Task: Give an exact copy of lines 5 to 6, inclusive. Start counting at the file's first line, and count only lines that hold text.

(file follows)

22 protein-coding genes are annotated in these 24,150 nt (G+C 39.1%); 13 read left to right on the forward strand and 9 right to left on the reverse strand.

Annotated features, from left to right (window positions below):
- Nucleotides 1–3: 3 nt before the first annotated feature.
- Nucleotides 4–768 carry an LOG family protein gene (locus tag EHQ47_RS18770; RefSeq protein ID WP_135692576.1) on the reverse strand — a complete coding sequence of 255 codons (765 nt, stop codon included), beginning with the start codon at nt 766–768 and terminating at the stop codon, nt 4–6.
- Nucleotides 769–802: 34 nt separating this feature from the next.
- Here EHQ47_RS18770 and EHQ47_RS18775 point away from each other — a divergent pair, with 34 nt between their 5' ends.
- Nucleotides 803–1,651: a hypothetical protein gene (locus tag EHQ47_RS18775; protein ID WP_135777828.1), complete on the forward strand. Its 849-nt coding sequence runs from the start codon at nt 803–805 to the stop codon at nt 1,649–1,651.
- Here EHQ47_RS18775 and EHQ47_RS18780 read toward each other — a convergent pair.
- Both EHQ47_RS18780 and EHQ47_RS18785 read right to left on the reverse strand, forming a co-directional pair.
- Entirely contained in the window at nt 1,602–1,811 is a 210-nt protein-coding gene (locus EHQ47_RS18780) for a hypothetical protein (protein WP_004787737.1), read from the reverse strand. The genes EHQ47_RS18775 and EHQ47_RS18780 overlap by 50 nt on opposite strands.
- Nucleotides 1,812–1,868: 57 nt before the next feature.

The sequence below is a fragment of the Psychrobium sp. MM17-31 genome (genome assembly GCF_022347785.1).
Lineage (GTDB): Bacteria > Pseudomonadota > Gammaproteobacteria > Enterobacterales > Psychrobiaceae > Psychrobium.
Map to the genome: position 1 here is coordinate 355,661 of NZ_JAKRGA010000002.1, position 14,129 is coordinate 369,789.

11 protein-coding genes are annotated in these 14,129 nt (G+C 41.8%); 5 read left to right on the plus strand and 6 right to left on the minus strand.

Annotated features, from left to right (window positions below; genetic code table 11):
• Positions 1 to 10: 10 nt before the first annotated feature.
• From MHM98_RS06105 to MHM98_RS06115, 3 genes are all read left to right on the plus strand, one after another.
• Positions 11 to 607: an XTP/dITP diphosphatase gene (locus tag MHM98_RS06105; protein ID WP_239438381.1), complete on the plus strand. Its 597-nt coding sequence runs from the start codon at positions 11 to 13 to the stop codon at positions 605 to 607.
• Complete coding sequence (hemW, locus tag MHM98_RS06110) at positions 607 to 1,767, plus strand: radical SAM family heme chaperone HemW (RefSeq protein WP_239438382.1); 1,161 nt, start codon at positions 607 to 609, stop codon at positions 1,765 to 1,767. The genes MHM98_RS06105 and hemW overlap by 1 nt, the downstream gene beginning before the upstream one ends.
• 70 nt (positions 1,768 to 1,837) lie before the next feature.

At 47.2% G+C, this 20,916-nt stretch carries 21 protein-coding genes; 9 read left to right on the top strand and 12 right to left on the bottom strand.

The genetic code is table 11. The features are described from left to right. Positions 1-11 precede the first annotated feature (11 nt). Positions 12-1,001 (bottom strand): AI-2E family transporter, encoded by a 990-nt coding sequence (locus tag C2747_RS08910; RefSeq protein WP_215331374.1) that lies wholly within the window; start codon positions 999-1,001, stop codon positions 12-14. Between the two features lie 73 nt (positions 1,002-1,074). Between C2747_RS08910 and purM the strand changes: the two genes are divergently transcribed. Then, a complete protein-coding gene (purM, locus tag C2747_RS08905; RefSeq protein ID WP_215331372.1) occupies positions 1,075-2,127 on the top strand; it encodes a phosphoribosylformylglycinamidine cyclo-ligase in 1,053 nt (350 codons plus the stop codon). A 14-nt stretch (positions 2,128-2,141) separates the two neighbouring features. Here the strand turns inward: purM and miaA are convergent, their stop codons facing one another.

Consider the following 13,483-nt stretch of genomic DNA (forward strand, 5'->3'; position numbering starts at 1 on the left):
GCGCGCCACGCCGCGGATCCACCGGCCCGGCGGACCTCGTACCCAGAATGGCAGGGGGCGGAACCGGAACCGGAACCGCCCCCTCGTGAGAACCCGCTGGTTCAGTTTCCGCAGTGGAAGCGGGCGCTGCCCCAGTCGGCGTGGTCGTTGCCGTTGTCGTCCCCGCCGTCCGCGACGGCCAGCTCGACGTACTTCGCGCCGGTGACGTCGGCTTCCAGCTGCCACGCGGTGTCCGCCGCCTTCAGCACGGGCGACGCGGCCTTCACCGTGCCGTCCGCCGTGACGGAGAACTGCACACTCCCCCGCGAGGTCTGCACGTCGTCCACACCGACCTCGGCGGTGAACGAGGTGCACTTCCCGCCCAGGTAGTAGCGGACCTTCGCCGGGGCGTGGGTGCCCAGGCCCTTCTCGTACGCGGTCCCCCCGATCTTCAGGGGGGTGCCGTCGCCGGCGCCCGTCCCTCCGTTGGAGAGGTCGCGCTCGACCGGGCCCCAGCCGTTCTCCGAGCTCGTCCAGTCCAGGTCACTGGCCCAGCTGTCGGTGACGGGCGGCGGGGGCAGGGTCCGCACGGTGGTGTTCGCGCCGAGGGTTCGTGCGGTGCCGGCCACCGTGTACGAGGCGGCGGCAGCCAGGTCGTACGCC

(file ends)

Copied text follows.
- Nucleotides 769–802: 34 nt separating this feature from the next.
- Here EHQ47_RS18770 and EHQ47_RS18775 point away from each other — a divergent pair, with 34 nt between their 5' ends.